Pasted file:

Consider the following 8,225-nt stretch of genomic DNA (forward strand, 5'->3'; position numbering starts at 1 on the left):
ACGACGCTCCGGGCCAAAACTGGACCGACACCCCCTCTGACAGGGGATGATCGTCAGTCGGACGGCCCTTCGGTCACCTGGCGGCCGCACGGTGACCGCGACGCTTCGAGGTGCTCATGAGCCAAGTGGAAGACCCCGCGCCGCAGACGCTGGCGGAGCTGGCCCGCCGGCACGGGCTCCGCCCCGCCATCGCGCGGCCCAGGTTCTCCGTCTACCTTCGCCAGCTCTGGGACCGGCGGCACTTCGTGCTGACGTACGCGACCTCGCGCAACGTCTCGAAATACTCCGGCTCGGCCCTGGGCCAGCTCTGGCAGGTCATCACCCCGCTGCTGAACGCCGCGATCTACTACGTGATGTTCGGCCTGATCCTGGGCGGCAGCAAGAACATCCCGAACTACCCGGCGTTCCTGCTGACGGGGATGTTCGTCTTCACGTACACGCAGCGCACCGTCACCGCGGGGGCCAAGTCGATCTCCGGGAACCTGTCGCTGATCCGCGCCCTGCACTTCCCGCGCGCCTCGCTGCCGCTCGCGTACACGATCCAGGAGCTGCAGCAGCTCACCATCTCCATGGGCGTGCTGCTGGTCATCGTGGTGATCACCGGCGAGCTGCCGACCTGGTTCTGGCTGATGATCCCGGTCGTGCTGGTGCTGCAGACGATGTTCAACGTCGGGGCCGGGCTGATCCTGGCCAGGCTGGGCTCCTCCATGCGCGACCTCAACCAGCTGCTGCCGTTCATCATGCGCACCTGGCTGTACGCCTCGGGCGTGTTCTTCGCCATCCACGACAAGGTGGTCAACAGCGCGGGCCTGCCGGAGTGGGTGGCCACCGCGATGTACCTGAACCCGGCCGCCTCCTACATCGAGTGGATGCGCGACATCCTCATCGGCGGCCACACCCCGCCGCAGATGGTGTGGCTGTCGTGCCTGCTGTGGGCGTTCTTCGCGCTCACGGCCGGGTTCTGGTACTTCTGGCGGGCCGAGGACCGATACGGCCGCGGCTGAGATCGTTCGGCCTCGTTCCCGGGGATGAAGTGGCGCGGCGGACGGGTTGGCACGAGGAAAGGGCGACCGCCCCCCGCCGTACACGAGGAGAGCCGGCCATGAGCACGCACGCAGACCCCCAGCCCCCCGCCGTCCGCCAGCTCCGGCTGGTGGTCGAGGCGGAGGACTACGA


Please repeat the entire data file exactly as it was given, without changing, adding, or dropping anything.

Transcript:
Consider the following 8,225-nt stretch of genomic DNA (forward strand, 5'->3'; position numbering starts at 1 on the left):
ACGACGCTCCGGGCCAAAACTGGACCGACACCCCCTCTGACAGGGGATGATCGTCAGTCGGACGGCCCTTCGGTCACCTGGCGGCCGCACGGTGACCGCGACGCTTCGAGGTGCTCATGAGCCAAGTGGAAGACCCCGCGCCGCAGACGCTGGCGGAGCTGGCCCGCCGGCACGGGCTCCGCCCCGCCATCGCGCGGCCCAGGTTCTCCGTCTACCTTCGCCAGCTCTGGGACCGGCGGCACTTCGTGCTGACGTACGCGACCTCGCGCAACGTCTCGAAATACTCCGGCTCGGCCCTGGGCCAGCTCTGGCAGGTCATCACCCCGCTGCTGAACGCCGCGATCTACTACGTGATGTTCGGCCTGATCCTGGGCGGCAGCAAGAACATCCCGAACTACCCGGCGTTCCTGCTGACGGGGATGTTCGTCTTCACGTACACGCAGCGCACCGTCACCGCGGGGGCCAAGTCGATCTCCGGGAACCTGTCGCTGATCCGCGCCCTGCACTTCCCGCGCGCCTCGCTGCCGCTCGCGTACACGATCCAGGAGCTGCAGCAGCTCACCATCTCCATGGGCGTGCTGCTGGTCATCGTGGTGATCACCGGCGAGCTGCCGACCTGGTTCTGGCTGATGATCCCGGTCGTGCTGGTGCTGCAGACGATGTTCAACGTCGGGGCCGGGCTGATCCTGGCCAGGCTGGGCTCCTCCATGCGCGACCTCAACCAGCTGCTGCCGTTCATCATGCGCACCTGGCTGTACGCCTCGGGCGTGTTCTTCGCCATCCACGACAAGGTGGTCAACAGCGCGGGCCTGCCGGAGTGGGTGGCCACCGCGATGTACCTGAACCCGGCCGCCTCCTACATCGAGTGGATGCGCGACATCCTCATCGGCGGCCACACCCCGCCGCAGATGGTGTGGCTGTCGTGCCTGCTGTGGGCGTTCTTCGCGCTCACGGCCGGGTTCTGGTACTTCTGGCGGGCCGAGGACCGATACGGCCGCGGCTGAGATCGTTCGGCCTCGTTCCCGGGGATGAAGTGGCGCGGCGGACGGGTTGGCACGAGGAAAGGGCGACCGCCCCCCGCCGTACACGAGGAGAGCCGGCCATGAGCACGCACGCAGACCCCCAGCCCCCCGCCGTCCGCCAGCTCCGGCTGGTGGTCGAGGCGGAGGACTACGA